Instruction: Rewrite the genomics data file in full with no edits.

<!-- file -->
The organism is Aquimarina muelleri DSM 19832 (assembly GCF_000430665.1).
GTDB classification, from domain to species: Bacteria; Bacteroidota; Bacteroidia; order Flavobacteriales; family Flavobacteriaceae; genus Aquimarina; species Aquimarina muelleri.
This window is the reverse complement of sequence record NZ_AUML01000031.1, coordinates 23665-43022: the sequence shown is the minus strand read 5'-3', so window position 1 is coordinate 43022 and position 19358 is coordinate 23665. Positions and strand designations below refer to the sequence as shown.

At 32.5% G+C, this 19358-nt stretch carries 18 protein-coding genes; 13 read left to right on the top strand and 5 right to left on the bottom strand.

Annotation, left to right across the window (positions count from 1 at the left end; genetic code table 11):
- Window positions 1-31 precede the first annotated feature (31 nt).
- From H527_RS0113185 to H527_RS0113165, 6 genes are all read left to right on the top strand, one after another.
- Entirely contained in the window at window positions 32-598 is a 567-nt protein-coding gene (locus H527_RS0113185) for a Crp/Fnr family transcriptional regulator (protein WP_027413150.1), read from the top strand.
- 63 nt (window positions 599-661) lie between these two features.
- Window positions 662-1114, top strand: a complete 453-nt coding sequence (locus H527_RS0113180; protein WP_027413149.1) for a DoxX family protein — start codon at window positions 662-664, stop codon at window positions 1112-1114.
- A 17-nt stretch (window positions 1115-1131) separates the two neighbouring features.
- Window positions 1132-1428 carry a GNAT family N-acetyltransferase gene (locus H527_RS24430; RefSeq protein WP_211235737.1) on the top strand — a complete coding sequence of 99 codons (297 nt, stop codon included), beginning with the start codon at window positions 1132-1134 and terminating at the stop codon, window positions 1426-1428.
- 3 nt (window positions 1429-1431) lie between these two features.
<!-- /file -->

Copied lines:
The organism is Aquimarina muelleri DSM 19832 (assembly GCF_000430665.1).
GTDB classification, from domain to species: Bacteria; Bacteroidota; Bacteroidia; order Flavobacteriales; family Flavobacteriaceae; genus Aquimarina; species Aquimarina muelleri.
This window is the reverse complement of sequence record NZ_AUML01000031.1, coordinates 23665-43022: the sequence shown is the minus strand read 5'-3', so window position 1 is coordinate 43022 and position 19358 is coordinate 23665. Positions and strand designations below refer to the sequence as shown.

At 32.5% G+C, this 19358-nt stretch carries 18 protein-coding genes; 13 read left to right on the top strand and 5 right to left on the bottom strand.

Annotation, left to right across the window (positions count from 1 at the left end; genetic code table 11):
- Window positions 1-31 precede the first annotated feature (31 nt).
- From H527_RS0113185 to H527_RS0113165, 6 genes are all read left to right on the top strand, one after another.
- Entirely contained in the window at window positions 32-598 is a 567-nt protein-coding gene (locus H527_RS0113185) for a Crp/Fnr family transcriptional regulator (protein WP_027413150.1), read from the top strand.
- 63 nt (window positions 599-661) lie between these two features.
- Window positions 662-1114, top strand: a complete 453-nt coding sequence (locus H527_RS0113180; protein WP_027413149.1) for a DoxX family protein — start codon at window positions 662-664, stop codon at window positions 1112-1114.
- A 17-nt stretch (window positions 1115-1131) separates the two neighbouring features.
- Window positions 1132-1428 carry a GNAT family N-acetyltransferase gene (locus H527_RS24430; RefSeq protein WP_211235737.1) on the top strand — a complete coding sequence of 99 codons (297 nt, stop codon included), beginning with the start codon at window positions 1132-1134 and terminating at the stop codon, window positions 1426-1428.
- 3 nt (window positions 1429-1431) lie between these two features.